We hike along the Shira plateau for the duration of the day. Begin with a gentle walk east toward Kiboâ€™s glaciered peak, winding across the plateau that leads to Shira II camp on moorland meadows. We'll then continue to Moir Hut, a little used site on the base of the Lent Hills. A variety of optional walks are available on Lent Hills making this an excellent acclimatization opportunity.Â (Total ascent: 2,300ft/701m during 6-7 hours hiking.)
Day 04: Moir Hut Camp toÂ Lava Tower to Barranco HutÂ CampÂ (4.4mi/7.0km) (December 13)
From the Shira Plateau, we'll continue to up a ridge, passing the trail junction towards the Kibo peak. As we continue we'll arrive at the Lava Tower geological formation, called the "Shark's Tooth." After that we'll come to a second trail junction, which brings us up to Arrow Glacier at an altitude of 16,000ft/4,877m. We'll then continue down to Barranco Hut Camp at an altitude of 13,000ft/3,964m. Although you'll finish the day below the elevation you started at, this day is an important step for acclimatization, and will help your body prepare for the summit. (Total descent: 800ft/244m during 5-6 hours hiking.)
Day 05:Â Barranco Hut Camp to Karanga CampÂ (3.1mi/5.0km) (December 14)
After breakfast, we'll leave Barranco Hut Camp and continue on a steep ridge passing the steep Barranco Wall, ending at the Karanga Valley campsite. This is a short day meant for acclimatization.Â (Total ascent:Â 100ft/30m during 4-5 hours hiking.)
Day 06: KarangaÂ Camp to Barafu HutÂ Camp (2.5mi/4.0km) (December 15)
We'll leave Karanga Camp and hit the next junction, which connects with the Mweka Trail. We then continue up to the Barafu Hut Camp, which completes the South Circuit trail. Here we'll make camp, rest, enjoy dinner, and prepare for the summit morning/day. (The twin peaks of Mawenzi and Kibo can be seen from this position.) (Total ascent: 2,200ft/671m during 4-5 hours hiking.)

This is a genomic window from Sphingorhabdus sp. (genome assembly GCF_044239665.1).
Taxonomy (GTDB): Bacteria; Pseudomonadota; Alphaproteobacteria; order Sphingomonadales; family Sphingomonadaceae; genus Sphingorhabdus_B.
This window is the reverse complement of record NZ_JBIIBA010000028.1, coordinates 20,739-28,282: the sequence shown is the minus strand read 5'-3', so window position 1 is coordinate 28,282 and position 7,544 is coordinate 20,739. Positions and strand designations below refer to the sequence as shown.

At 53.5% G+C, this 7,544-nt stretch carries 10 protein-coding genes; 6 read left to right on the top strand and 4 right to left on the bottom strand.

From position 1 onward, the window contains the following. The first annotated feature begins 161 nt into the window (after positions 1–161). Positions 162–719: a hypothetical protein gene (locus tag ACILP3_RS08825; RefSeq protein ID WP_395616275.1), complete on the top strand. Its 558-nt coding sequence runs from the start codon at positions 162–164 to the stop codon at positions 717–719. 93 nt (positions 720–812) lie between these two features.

Day 07: Barafu Hut Camp to Kibo Summit toÂ Mweka CampÂ (10.6mi/17.0km) (December 16)
A bracing 1:00 am start to climb the steep, frozen scree up to the summit. This is unavoidable on any route, but we want to aim to reach Stella Point (on the crater rim) for sunrise â€” another 40 minutes later and magically youâ€™re at the highest point on the continent, bathing in the sun's warmth (which is much appreciated at that elevation). After reaching the Kibo summit and snapping the prerequisite photos, we then return via the Mweka descent route. Total walking time will be around 7 hours (4,265ft/1,300m ascent) to the summit, then a 6-8 hour (9,186ft/2,800m) descent to Mweka camp, set in a clearing amongst the giant heather. This is a long and hard day â€” youâ€™ll feel extremelyÂ tired, but also absolutely ecstatic that youâ€™ve actually done it. Enjoy your sleep â€” you've earned it!Â (Total ascent: 4,045ft/1,233m during 7-8 hours hiking, followed by 9,345ft/2,848m of descent over a period of 5-6 hours.)
Day 08: Mweka CampÂ to Mweka Park Gate to MoshiÂ (6.2mi/10.0km) (December 17)
We finish up with a 4 hour descent through the forest to Mweka Gate to collect our completion certificates and meet with our vehicle. Return to Moshi, arriving early afternoon, thenÂ check into our hotel for some R&R, or head back to Kilimanjaro airport for your flight home. (Total descent: 4,600ft/1,402m during 4 hours hiking.)
Time & Money
The Kilimanjaro post-trip extension will require two nights post-safari (one in Arusha, one in Moshi), six days of ascent, and two days of descent, making itÂ nine days and nights in total.